Across North America, governments and businesses are hiring additional workers for the upcoming summer. The duties and responsibilities of many seasonal jobs may require employees to work alone at times. Seasonal workers who spend the majority of their time working independently are frequently outdoors during the course of their workday facing a variety of risks.
What types of temporary summer work depend on lone workers?
- Meter Readers
- Utility/Water patrols
- Park attendants
- Environmental Programs/Litter Clean Up crews
- Lifeguards/Recreational Workers
For some of these roles, the risk of the job itself may be obvious. For all employees however, regardless of where their duties take them, working alone is a hazard. Employers are required by Federal and Provincial lone worker regulations to protect their workers while on the job. Lone worker safety requirements should also be considered when reviewing seasonal employment laws.
Best Practices When Hiring Seasonal Workers
With many people eager to return to work and make the most of summer job opportunities, it can be tempting to rush through the hiring and onboarding process of temporary seasonal employees.
Even if you are only bringing on extra help for a few weeks or months, it is important to consider the following seasonal worker hiring best practices:
- Create a formal contract for employment: This prevents confusion about the responsibilities of the position, scheduling expectations, how an employee will be paid, and should include a standard termination clause.
- Provide adequate training: The urgent need for additional help leads many employers to put seasonal workers straight to work. For the sake of a job well done, and to ensure you are meeting hiring requirements, it is important to remember that seasonal employees should be provided with the same level of training provided to full-time employees.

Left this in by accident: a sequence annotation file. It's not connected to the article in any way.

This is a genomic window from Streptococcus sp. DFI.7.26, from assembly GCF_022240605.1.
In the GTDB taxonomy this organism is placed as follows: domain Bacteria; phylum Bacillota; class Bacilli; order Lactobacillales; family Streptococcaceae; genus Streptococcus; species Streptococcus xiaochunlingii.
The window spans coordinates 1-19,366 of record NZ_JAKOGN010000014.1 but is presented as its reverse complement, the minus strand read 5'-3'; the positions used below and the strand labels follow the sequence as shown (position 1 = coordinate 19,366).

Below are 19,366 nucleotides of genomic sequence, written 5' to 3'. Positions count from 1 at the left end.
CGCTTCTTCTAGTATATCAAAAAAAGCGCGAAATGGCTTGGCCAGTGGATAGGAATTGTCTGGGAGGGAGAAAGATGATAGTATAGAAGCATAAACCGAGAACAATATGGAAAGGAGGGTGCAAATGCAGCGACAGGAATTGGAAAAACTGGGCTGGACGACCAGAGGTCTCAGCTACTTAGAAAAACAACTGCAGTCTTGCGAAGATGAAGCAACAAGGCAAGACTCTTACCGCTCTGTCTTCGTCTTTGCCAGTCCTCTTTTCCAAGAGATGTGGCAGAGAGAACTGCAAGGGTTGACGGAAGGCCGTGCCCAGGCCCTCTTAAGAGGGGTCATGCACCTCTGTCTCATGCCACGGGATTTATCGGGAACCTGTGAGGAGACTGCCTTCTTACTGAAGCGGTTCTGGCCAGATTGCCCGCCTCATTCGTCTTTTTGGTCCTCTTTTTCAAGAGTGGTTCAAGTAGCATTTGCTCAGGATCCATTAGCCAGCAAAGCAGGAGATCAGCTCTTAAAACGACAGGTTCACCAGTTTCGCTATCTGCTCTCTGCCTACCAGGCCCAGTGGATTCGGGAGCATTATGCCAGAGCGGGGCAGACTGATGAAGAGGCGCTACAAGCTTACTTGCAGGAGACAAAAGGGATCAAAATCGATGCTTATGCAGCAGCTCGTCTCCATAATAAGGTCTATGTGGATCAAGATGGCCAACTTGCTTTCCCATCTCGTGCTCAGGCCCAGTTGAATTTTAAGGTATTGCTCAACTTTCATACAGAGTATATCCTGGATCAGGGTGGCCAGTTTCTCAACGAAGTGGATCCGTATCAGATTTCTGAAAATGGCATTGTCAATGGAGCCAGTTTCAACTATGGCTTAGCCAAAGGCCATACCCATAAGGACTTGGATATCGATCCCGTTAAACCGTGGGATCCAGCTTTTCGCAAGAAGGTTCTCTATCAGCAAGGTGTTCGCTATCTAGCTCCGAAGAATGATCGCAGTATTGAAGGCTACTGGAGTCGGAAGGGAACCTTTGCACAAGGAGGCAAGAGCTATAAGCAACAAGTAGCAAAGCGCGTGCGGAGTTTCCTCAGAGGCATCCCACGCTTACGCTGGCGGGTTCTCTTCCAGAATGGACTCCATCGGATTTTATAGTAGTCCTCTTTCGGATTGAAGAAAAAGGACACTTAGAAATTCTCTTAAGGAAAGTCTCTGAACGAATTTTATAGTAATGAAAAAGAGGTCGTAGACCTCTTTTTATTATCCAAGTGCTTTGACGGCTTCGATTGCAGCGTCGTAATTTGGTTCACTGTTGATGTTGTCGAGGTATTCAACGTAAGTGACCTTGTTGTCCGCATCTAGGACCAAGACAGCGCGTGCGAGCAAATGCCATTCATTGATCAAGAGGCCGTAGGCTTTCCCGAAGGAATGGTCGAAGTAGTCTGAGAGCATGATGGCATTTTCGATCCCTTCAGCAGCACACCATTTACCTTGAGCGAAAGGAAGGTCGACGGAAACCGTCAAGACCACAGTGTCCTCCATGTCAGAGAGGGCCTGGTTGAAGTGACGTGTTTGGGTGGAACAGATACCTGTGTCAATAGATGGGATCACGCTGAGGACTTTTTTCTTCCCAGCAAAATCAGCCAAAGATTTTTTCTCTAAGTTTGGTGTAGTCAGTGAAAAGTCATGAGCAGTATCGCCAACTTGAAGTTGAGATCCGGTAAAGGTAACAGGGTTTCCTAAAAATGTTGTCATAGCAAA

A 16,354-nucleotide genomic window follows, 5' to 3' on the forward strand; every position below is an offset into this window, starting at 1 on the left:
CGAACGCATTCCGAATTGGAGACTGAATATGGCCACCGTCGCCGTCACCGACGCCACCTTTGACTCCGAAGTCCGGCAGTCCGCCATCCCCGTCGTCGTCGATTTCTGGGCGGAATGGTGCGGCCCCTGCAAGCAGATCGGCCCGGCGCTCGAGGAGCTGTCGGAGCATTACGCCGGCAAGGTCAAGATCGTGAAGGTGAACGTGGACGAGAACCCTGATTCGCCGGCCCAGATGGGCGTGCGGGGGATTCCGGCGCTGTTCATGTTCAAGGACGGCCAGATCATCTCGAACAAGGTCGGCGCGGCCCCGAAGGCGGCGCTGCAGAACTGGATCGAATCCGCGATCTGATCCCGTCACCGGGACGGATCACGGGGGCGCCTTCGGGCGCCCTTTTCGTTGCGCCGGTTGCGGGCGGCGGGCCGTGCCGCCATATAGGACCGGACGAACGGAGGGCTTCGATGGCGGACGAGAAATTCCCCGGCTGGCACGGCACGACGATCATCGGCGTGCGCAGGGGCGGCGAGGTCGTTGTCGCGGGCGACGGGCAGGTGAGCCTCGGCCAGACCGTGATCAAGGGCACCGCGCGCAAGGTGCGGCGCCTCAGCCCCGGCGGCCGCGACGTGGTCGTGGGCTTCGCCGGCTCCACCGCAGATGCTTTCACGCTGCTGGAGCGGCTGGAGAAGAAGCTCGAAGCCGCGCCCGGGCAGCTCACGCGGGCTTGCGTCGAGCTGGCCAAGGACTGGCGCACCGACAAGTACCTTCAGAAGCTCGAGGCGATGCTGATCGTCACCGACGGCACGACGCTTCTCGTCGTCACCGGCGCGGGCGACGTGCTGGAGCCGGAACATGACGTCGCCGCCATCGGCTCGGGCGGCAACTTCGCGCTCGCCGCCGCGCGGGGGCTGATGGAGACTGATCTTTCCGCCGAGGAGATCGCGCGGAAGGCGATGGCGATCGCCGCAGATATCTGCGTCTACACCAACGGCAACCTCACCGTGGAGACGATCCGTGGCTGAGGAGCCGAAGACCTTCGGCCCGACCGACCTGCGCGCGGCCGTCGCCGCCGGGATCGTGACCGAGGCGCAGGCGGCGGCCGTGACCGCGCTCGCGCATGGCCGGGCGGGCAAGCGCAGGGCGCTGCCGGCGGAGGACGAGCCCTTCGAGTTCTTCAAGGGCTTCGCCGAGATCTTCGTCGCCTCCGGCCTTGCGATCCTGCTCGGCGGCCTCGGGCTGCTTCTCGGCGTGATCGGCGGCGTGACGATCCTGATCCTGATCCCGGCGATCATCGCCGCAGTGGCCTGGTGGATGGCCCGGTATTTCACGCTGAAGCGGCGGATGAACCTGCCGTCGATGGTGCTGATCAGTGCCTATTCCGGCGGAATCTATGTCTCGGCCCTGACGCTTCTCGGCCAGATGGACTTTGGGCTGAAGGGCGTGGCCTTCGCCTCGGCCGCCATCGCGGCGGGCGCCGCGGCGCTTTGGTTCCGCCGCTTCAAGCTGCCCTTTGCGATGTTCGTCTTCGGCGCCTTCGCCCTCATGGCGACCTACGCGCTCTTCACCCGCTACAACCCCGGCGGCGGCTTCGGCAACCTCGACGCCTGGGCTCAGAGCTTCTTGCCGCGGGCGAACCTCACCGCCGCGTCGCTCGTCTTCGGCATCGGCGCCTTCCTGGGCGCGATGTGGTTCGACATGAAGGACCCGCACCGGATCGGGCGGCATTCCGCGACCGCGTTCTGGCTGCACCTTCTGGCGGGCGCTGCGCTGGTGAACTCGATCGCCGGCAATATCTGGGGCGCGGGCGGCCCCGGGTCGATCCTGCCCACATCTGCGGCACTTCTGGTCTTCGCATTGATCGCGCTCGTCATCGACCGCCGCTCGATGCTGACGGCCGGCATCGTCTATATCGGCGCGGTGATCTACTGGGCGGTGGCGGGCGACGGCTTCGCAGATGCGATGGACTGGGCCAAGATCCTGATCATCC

- Safety check enrollment for seasonal lone workers : As an employer, you are responsible for providing any employees who may be working alone with the training and tools to help keep them safe. Establishing a culture of safety and implementing the use of a safety check monitoring system like CheckMate Working Alone helps to protect your seasonal employees.
With the safety of seasonal employees in mind, businesses and governments currently looking to hire temporary staff should also be assessing whether these roles will require summer workers to perform their duties alone or in isolation. When completing the hiring of a seasonal worker, safety monitoring enrollment is as easy as registering the worker for Working Alone, allowing them to access our popular Safe Alone app. When the season has ended, simply let us know, and we can discontinue the temporary employee’s Working Alone enrollment.
For more information about CheckMate Working Alone and to register your seasonal lone workers, contact us today.